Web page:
And comfrey, which is sort of pinkish purple. And it needs its first chop-and drop, for instant mulch, soon, before I have to stake it.
And dianthus, in the back and front borders.
I should also mention the woodland plants, mostly in the rock wall, but some are tucked into other spots as well.
A hodge-podge of a few other perennials coming to life now:
This is the time when the rhododendrons make their splash. I didn’t plant these but I have been hacking away at them for seven years; it only encourages them.
I also didn’t plant these cream-orange and red azaleas, but I LOVE them, especially contrasted with the boulder and the Japanese maple tree.
Lilacs are about finished — here are Ludwig Spaeth, Beauty of Moscow, and Sensation before they lost their oomph —
but the little Miss Kim is going strong.
The pagoda dogwoods have flowers now.
The buddleia, which should reach about five feet in height, is off to a slow start, but it’s growing. The photo on the left was taken on 1 June, the one on the right on 14 June.
Food Crops: Not much happening yet, though most have been planted by now.
The peas are flowering:
And the peach trees have so many peaches on them that I will have to remove 5/6 of them to get a good crop of decent-sized sweet, juicy peaches. Apparently there should be one nub the size of a dime every 6-8 inches on a branch. It’s going to be farming torture to thin them next week.
Fungi: I don’t know who, but they’re growing in the rock wall.
Compost: I am actually using compost I have lovingly handcrafted from kitchen scraps, tossed cut flowers, leaves, some grass clippings, dirt, pruned shrubs and perennials that aren’t diseased, and whatever else finds its way into the bin. It’s dark and crumbly!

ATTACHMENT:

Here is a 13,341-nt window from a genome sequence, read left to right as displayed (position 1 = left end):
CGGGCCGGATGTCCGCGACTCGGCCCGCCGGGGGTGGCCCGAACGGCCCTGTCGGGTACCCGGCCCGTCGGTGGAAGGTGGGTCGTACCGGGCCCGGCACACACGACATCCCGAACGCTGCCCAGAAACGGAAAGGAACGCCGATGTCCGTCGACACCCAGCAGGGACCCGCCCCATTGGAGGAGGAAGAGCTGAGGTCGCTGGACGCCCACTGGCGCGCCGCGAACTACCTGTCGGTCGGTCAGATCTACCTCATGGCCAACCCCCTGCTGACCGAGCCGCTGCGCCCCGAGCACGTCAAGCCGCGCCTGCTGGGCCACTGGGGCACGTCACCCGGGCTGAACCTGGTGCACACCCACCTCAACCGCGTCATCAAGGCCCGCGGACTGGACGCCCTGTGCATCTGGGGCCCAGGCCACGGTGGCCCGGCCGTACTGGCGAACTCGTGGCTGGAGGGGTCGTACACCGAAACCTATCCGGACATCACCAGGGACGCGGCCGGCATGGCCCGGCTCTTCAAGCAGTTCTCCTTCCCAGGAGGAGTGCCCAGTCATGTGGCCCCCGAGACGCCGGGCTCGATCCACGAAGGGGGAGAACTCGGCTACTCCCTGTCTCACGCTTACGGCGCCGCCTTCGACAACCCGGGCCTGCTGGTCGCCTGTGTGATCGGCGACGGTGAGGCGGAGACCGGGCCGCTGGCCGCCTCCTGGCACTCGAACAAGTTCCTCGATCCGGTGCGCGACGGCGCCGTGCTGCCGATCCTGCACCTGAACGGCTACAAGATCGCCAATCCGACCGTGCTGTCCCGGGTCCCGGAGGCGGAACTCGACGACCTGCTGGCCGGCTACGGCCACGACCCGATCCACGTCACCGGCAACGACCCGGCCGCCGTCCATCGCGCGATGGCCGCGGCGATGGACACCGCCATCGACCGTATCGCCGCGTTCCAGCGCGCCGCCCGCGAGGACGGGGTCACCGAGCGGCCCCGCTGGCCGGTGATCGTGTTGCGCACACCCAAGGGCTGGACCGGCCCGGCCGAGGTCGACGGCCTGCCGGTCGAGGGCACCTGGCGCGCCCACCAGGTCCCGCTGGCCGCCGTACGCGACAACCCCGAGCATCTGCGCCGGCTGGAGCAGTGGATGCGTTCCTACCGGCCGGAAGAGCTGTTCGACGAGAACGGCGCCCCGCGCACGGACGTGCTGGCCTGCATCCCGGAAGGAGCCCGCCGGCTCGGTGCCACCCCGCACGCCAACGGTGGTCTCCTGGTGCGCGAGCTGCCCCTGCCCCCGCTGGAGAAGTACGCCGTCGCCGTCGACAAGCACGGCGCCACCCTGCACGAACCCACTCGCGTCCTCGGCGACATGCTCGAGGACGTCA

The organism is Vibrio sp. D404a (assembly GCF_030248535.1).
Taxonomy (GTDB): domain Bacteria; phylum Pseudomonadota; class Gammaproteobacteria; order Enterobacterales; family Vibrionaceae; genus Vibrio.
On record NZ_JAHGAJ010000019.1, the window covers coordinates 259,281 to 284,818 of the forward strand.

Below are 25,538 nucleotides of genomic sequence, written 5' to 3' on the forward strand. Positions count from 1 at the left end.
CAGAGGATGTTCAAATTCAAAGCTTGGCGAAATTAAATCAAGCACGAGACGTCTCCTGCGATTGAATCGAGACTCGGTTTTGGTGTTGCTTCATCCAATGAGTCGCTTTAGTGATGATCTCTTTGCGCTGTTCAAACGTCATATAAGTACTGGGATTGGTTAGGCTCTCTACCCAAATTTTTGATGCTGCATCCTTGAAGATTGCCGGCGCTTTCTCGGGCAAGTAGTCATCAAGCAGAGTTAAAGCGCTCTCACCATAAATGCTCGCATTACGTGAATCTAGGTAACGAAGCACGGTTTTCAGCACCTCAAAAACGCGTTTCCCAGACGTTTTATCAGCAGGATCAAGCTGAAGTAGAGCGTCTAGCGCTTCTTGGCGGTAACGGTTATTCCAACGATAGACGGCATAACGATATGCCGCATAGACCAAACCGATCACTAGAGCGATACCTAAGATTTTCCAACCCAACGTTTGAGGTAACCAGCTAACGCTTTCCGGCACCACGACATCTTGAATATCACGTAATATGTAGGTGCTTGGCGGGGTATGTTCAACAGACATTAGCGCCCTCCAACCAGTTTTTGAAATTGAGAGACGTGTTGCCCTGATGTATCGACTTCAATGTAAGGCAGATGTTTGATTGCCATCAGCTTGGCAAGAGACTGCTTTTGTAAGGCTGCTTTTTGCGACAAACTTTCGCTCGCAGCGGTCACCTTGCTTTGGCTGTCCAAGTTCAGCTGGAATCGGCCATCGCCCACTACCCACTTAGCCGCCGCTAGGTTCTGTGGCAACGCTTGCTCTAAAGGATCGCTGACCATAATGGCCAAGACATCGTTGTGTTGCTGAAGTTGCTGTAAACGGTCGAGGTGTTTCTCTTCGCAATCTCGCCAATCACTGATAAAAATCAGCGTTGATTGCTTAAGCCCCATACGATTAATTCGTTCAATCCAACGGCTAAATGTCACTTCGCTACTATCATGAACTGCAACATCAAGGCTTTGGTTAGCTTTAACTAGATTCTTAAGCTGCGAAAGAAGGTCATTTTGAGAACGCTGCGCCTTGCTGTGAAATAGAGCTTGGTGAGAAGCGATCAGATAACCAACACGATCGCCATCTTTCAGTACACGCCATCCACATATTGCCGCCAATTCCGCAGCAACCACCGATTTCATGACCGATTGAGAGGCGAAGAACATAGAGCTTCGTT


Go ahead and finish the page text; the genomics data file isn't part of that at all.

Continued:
Animals: You know, insects, deer, fox, bears and cubs — the usual suburban garden fare. (Some photos courtesy the motion camera.)
I’ll finish up with a few landscape shots.
Thanks for stopping by!
More GBBD, hosted at May Dreams Gardens:
… danger garden – always fun for me to see interesting spikey things that don’t grow here
… Late to the Garden Party (south coastal California, so exotic!)
… Commonweeder in western Mass. is more my speed
… Southern Meadows (northeast Georgia, zone 8a) has great insect shots
… Dirt Therapy in Vancouver, WA
… Rogue Eggplant in Maryland
Vetch of some species, growing in a meadow in Sutton, NH. These buds are so delicate, so full of magic.
“The world is full of magic things patiently waiting for our senses to grow sharper.” — WB Yeats
Go ahead and ask : what principle
animates the natural : owl pink Lady’s Slipper
orchid white-tailed deer woodchuck :
is it only what’s visible that’s knowable
— from “Long After Hopkins” by Brian Teare
On the first day of June — a day among a stretch of about a dozen or fifty when it rained, often all day long — we got out on the Clark Pond Trails in New London, NH in just the slightest intermittent sprinkling, motivated to see what we knew from past experience would be dozens or even hundreds of pink lady’s slippers (Cypripedium acaule) blooming.
And we were not disappointed.
I especially like the pale yellows of the some of them, and the light shining through others, and the really dark, rich pinks. There must be more than a hundred just in one intersection of the Allen and Norman trails. And then there are maybe a hundred more scattered hither and thither along those trails and the Dancy trail.